Frank was already working there six weeks went I hit town and you guessed it, I was placed there too. I looked him up and Frank graciously let me and this other guy John, sleep on his floor until we got settled.

I woke up that first morning and felt a sore throat coming on. I told Frank and his roommate Bill and they poured me a shot of generic scotch...for medicinal a reddish, brown stained glass. As you may know, I am easily skeeved so drinking from a glass I couldn't see through wasn't going to be easy. Frank, Bill and John saw me hesitate so I made a lame excuse that it was ten in the morning. Outside the newspaper slammed against the front door. Frank retrieved it and I thought I was off the hook. But he came back and led the others into shaming me over my medicine. When I brought the cheap hooch up to my lips, I stopped. Impatiently, Frank grabbed my elbow and lifted it up. The scotch burst into my mouth and I gagged. After coughing my head off, I slugged the dose down like a champ...whatever remnants of my childhood that still remained...died at that moment.

Frank started reading the paper and suddenly burst out his front door. He came back a few seconds later after stealing his neighbor's paper. He tore out a coupon from his paper and then did the same from the neighbor's. He then asked to borrow John's car while he worked. Later, we dropped John off at the Nevada Club, an equally crappy break-in house.

Frank gave me a guided tour of the city. Back downtown, Frank crossed Bonanza Avenue and said, "Now we're in North Las Vegas. They have casinos too. Let's have lunch at the Silver Nugget, I hope you like chili."

Sitting on its own separate lot, the Silver Nugget seemed bigger than most of the downtown casinos. Its large, empty parking started in front, wrapped around both sides and extended out back. Inside, the place was a ghost town. The coffee shop looked empty too except Dixie the hostess...who should have had "BITCH" tattooed on her forehead...was lecturing several employees at the cash register. Behind her back, our waitress Ynez sneered at Dixie as we were led to a table.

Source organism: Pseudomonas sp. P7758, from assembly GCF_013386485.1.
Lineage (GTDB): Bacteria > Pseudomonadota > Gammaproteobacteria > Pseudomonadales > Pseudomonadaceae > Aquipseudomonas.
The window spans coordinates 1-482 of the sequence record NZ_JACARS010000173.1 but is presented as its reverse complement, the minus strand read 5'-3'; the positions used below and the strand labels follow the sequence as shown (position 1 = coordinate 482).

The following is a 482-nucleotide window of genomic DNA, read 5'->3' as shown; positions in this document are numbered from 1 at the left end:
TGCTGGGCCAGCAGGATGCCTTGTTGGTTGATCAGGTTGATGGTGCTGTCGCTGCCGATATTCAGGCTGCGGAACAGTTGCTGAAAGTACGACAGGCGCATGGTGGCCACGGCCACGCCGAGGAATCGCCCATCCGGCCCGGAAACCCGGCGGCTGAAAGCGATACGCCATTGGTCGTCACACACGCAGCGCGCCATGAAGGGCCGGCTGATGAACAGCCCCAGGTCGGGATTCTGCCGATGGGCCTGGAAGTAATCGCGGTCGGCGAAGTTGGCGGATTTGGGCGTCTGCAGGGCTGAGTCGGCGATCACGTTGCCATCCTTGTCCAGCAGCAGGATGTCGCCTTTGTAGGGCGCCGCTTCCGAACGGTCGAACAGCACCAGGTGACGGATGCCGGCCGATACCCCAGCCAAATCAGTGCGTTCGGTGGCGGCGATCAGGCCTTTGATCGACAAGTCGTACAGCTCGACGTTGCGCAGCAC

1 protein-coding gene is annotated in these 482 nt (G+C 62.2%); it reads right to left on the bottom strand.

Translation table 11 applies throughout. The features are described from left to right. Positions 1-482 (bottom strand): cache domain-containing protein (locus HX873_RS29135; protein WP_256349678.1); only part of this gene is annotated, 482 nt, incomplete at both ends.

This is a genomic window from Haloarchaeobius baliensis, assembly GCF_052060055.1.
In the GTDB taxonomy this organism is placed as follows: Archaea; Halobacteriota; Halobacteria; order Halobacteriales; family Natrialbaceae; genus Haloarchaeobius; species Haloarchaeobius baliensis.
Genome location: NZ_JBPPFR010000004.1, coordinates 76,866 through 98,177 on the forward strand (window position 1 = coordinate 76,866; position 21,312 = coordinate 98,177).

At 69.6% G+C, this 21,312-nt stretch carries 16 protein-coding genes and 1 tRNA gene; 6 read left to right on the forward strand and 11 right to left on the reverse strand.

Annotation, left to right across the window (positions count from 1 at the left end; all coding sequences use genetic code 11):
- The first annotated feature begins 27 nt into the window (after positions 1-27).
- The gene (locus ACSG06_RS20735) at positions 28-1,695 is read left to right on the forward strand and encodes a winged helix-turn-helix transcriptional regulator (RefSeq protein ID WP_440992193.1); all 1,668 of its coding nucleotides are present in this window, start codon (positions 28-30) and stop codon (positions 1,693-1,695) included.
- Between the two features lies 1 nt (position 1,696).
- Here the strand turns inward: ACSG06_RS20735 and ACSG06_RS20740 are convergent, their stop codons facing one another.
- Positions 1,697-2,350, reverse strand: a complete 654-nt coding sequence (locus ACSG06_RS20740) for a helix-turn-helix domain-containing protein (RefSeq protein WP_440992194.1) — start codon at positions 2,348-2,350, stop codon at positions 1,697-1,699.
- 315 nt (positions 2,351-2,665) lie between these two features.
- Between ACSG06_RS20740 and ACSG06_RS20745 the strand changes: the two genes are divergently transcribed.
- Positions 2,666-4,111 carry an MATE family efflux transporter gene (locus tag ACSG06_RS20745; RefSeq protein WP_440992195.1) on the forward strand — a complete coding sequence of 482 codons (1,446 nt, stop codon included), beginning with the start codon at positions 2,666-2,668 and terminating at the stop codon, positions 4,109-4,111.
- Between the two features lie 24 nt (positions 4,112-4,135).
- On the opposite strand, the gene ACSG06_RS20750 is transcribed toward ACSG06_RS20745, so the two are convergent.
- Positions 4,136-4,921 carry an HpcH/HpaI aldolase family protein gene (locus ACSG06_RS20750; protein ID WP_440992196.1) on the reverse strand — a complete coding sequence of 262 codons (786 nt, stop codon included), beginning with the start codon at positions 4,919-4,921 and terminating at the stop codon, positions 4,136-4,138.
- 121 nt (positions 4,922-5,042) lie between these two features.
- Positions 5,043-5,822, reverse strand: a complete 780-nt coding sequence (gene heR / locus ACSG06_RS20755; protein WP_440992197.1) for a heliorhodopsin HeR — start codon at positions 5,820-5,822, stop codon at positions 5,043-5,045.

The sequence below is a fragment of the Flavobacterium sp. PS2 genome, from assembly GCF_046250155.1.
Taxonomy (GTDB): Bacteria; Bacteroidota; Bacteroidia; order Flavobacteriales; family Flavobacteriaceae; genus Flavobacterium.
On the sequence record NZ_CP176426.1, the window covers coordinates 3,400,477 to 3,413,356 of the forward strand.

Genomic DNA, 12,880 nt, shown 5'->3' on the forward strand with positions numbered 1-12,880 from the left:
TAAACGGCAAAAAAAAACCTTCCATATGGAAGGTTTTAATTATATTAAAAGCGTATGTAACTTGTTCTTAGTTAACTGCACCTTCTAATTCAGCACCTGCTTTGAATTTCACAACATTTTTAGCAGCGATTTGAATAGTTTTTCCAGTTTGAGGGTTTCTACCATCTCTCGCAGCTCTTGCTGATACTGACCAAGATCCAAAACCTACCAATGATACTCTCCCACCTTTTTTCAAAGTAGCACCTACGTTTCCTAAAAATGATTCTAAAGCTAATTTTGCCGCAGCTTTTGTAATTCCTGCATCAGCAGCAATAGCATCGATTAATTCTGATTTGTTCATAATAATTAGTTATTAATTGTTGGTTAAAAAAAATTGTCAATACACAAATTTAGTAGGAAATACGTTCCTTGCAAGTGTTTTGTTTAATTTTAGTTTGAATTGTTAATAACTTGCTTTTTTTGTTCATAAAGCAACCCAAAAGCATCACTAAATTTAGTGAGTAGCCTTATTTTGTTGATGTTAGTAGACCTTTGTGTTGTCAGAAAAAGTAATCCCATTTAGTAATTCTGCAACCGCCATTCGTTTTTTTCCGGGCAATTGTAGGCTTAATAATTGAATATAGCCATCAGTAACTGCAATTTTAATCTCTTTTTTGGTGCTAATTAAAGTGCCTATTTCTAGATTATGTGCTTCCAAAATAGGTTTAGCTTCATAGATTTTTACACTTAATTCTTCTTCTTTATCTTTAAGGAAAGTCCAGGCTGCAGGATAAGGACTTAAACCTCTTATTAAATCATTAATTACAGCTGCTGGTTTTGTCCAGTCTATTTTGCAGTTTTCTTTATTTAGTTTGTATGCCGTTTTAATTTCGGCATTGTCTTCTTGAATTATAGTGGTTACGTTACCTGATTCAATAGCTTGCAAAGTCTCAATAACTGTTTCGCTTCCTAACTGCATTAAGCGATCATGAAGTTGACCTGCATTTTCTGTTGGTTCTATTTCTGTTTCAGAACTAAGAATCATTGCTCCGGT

Ynez was friendly but her face lost its glow when Frank set down the coupons for; a bowl of chili and a 16-ounce draught beer for a quarter. Frank took off his glasses and cleaned the lenses with a napkin as we waited. After eating, we lingered for a half hour as Frank rattled off one horror story after another about Slots-A-Fun . In that time, we also watched Dixie snap at the other workers between seating five other parties.

Later, Frank picked up the check and said to me, "Fifty-three cents! This check is ridiculous, if I was you, I'd refuse to pay it." We were laughing when a busboy carrying a palette of water glasses accidentally knocked a pepper shaker on the floor. Dixie made a federal case out of it and called Ynez and another waitress over to witness her go off on the poor guy...the damned thing didn't even break.

Frank said, "Its time to dine and dash."
Of course I said, "What do you mean?"
He said, "Shut-up, let's go and get ready to run."

Outside, we high-fived each other over beating the joint for a 53c check.
I was waiting for Frank to unlock my door when he said, "Oh shit, I left John's keys on the table." I waited as Frank slithered back in.

A minute later, he came back out and said, "That #!@#?! bitch (he didn't actually say bitch) Dixie was waiting for me. She was twirling the keys and said, 'Forget something buddy?' I panicked. I handed her a fin, grabbed the keys and ran out. As I was leaving she called me every name in the book. Then, just as I got to the door she said, 'Hey low-life, sure you got everything?' I turned around and that piece of shit had my glasses."

Three days later, I started my casino dealing career and haven't stopped telling stories about it yet.